Intellectual Property Protection as a Creative

Disclaimer: I am not an IP lawyer/ professional, I merely studied the practical side of Intellectual Property during my Legal Practice Course (LPC).

So you’ve taken the leap and actually started creating and sharing your content (Congratulations!). And because we’re all about being very intentional with the content we produce and share, it’s important to protect your OWN work and mitigate against intellectual property theft (because that’s how serious we are about our art on this side!).

What is Intellectual Property?

Intellectual property is the product of human effort, intellect and endeavour. Such property are usually intangible and the knowledge of such rights gives the producer the legal right to stop others using the owner’s property without permission and a monopoly right to exploit that property commercially (in some cases).

Your IP Rights as a Creator.

As a Creator, your IP rights includes (but are not limited to):

Copyright: Jegede and Idiaru define copyright as ‘the exclusive right granted to the originator of a creative work to reproduce the work for a limited period’. Essentially, copyright grants exclusive protection of the original work to the creator and those the creator has authorised to use the work. Global copyright laws seek to protect all round creatives, and not just writers.

Passing off: When someone intentionally or negligently creates something that is so identical to the work you’ve created, passing off occurs and is a tortious liability. T&A Legal describes passing off as ‘an unfair competition by misrepresentation or causing confusion or deception’. For creatives, passing off may occur when for instance, another brand or page takes off pictures from your page (e.g skin care reviews, hair, make up, short pieces, graphics etc) and promote them on their own pages as THEIR OWN creations, without making reference to you as the originator.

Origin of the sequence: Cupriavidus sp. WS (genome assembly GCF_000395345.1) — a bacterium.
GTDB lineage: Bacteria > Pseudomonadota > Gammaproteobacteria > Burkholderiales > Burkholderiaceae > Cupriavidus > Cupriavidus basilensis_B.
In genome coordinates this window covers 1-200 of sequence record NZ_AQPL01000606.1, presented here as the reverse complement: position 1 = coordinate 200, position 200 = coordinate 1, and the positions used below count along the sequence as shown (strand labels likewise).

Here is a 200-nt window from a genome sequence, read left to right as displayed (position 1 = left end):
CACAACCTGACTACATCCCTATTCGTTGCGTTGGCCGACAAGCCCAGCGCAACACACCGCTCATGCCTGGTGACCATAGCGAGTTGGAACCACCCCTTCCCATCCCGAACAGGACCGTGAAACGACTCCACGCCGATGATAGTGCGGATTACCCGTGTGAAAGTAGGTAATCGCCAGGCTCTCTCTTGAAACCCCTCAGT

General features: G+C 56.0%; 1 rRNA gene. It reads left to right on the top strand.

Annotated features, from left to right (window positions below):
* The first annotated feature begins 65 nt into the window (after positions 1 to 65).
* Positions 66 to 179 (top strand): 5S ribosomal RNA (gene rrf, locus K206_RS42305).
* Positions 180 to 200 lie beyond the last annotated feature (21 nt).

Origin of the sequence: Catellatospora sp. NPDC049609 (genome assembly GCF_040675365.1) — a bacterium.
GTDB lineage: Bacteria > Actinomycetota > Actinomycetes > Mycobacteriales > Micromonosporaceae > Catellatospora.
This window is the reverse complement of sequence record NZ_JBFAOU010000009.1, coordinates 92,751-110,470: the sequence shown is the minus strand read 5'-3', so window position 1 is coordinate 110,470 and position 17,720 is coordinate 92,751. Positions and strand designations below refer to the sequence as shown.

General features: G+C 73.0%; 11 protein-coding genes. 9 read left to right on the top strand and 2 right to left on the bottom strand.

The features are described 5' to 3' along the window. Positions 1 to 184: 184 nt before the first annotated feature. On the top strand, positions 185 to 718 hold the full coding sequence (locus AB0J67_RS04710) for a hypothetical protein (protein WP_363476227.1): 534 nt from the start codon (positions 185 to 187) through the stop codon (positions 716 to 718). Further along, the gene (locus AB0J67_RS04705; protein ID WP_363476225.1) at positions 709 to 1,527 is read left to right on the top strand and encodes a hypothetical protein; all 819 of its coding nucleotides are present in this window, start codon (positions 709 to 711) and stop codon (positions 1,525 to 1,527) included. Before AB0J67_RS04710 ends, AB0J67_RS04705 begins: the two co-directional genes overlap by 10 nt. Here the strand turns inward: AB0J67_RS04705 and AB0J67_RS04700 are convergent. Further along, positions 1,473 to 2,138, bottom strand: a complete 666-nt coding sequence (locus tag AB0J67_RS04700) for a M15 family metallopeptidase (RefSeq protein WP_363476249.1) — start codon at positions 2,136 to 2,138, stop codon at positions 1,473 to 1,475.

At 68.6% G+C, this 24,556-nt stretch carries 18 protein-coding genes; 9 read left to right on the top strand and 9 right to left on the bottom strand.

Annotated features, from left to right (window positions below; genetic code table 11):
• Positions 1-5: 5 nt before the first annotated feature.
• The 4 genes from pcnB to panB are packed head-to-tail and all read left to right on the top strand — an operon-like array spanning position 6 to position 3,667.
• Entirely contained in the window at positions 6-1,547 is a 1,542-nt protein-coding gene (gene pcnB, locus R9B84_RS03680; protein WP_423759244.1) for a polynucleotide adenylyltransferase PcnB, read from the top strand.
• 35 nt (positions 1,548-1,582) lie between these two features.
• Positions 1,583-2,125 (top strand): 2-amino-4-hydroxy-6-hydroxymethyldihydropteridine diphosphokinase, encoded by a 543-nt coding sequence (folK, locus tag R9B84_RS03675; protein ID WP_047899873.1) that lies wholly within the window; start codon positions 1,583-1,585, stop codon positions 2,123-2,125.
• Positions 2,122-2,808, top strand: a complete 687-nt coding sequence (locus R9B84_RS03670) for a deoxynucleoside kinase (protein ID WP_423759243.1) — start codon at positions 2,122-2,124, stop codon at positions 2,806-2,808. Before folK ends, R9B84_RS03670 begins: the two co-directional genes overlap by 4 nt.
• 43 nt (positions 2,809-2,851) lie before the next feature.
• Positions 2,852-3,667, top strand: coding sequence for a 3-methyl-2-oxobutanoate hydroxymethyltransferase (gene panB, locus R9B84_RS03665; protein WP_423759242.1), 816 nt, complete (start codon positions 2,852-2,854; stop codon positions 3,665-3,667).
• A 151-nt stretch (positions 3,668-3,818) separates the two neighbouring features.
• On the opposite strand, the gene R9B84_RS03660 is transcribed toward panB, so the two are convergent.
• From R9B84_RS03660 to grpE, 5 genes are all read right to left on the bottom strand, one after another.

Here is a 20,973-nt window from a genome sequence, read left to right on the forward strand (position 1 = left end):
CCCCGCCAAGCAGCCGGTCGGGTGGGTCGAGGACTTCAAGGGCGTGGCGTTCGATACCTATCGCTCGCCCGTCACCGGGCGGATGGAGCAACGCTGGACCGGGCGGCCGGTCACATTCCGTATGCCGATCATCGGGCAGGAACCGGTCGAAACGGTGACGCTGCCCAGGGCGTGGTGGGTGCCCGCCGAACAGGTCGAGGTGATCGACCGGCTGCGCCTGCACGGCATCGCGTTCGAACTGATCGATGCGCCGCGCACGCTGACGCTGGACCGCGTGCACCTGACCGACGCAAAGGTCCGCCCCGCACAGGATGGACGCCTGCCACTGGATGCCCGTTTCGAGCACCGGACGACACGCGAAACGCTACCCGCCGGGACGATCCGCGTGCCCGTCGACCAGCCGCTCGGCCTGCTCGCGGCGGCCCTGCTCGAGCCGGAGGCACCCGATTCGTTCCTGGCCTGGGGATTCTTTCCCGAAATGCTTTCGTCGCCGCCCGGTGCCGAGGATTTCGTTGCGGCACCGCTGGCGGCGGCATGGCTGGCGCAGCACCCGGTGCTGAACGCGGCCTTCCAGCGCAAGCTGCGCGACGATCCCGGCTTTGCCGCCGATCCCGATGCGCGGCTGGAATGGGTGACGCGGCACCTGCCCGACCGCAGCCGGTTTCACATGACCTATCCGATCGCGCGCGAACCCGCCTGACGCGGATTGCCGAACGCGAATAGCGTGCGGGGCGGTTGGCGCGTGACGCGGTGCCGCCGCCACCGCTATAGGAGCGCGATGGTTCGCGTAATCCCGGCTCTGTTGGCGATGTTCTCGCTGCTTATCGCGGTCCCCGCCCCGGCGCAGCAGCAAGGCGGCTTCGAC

Trademark: Trademark often protects any sign, letter, name, logo, design or mark associated with your brand or product.

Design rights (Unregistered Design Rights): for graphic designers (and essentially any time you create graphics for your social media platforms) It is debatable whether you own the IP for the graphics seeing as many creators use apps as a base for designs (for instance Canva)- but the written definitely content falls under copyright.

Protecting your IP.

So as a creative, your first question after knowing you have IP rights over your work is: how can I protect these rights, and what practical ‘non-procedural’ steps can I take to achieve this aim?

1. Always have a first/rough draft of your creation which is easily accessible (for articles, creative writing, short stories etc). This allows you to easily have a defence, whenever another person is claiming copyright infringement or passing off over the works you’ve created.

2. Watermark your work (e.g for IG posts, include your @/ anywhere on the post)

3. Trademark your brand name when possible (because if someone else goes to trademark it for their own brand, you lose it- first to trademark owns it). If you’re a big business or you have the potential to be much bigger, it’s always advisable to trademark your brand name (or better still, take the leap and register your business name and incorporate your company!).

4. Reference whenever you have gotten an idea/inspiration from another person (infringement protections).

5. Have a general idea or knowledge of the copyright laws and commissions available to you wherever you are! Having this knowledge enables you identify situations where there has been an infringement on your right and what steps you need to take to protect against the infringer and against further and future infringements.

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